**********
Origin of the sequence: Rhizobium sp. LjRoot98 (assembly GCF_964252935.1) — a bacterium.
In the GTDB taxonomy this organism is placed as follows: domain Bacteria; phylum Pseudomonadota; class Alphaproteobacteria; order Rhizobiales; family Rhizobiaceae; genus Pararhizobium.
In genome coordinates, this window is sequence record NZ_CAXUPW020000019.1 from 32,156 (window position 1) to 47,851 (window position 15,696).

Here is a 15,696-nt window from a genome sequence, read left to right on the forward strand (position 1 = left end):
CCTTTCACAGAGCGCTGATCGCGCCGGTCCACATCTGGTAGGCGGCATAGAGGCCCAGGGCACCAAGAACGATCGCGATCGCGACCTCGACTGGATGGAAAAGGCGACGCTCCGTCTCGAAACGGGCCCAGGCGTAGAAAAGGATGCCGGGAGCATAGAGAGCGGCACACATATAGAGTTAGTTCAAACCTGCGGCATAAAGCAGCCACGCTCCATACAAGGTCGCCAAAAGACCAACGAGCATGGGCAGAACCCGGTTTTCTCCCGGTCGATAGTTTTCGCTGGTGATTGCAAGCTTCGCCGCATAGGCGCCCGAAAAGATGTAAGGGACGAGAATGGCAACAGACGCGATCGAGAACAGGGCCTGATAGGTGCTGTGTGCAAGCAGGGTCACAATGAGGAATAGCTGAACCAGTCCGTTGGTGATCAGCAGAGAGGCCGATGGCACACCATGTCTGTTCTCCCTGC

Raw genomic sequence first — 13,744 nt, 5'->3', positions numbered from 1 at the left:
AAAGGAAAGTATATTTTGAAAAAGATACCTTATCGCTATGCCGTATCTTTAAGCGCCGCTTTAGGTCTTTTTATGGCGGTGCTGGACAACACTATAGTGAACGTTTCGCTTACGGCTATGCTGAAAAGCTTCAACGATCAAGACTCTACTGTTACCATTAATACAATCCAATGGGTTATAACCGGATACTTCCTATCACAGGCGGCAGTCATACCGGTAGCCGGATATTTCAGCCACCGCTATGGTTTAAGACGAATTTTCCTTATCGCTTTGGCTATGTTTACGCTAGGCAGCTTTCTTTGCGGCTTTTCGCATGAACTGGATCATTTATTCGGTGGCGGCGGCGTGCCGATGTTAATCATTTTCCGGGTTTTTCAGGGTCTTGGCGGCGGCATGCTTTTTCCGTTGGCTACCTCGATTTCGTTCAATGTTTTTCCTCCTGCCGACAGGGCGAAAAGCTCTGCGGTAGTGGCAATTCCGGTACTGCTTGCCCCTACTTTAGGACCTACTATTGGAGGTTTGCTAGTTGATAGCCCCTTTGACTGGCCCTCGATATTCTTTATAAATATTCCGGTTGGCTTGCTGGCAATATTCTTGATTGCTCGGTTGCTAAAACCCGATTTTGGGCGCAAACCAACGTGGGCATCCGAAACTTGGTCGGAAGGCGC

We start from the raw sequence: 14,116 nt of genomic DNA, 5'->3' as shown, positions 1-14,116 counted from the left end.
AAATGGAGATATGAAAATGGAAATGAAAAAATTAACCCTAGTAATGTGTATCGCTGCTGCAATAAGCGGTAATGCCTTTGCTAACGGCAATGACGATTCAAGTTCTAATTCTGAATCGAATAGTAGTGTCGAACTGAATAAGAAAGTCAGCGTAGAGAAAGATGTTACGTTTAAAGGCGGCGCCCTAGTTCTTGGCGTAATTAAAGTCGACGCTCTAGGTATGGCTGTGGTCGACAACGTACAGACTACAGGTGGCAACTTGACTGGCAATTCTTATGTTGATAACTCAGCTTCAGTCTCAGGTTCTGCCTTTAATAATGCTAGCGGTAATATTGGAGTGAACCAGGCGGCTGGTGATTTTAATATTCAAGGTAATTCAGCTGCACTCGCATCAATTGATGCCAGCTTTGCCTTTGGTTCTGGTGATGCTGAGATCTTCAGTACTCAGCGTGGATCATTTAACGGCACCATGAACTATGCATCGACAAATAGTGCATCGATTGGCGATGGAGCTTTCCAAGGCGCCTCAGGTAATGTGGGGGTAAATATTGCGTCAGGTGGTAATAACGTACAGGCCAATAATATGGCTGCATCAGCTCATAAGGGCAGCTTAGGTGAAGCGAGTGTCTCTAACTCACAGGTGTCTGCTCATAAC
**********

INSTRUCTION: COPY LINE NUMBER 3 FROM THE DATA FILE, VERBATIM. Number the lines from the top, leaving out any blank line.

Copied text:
In genome coordinates, this window is sequence record NZ_CAXUPW020000019.1 from 32,156 (window position 1) to 47,851 (window position 15,696).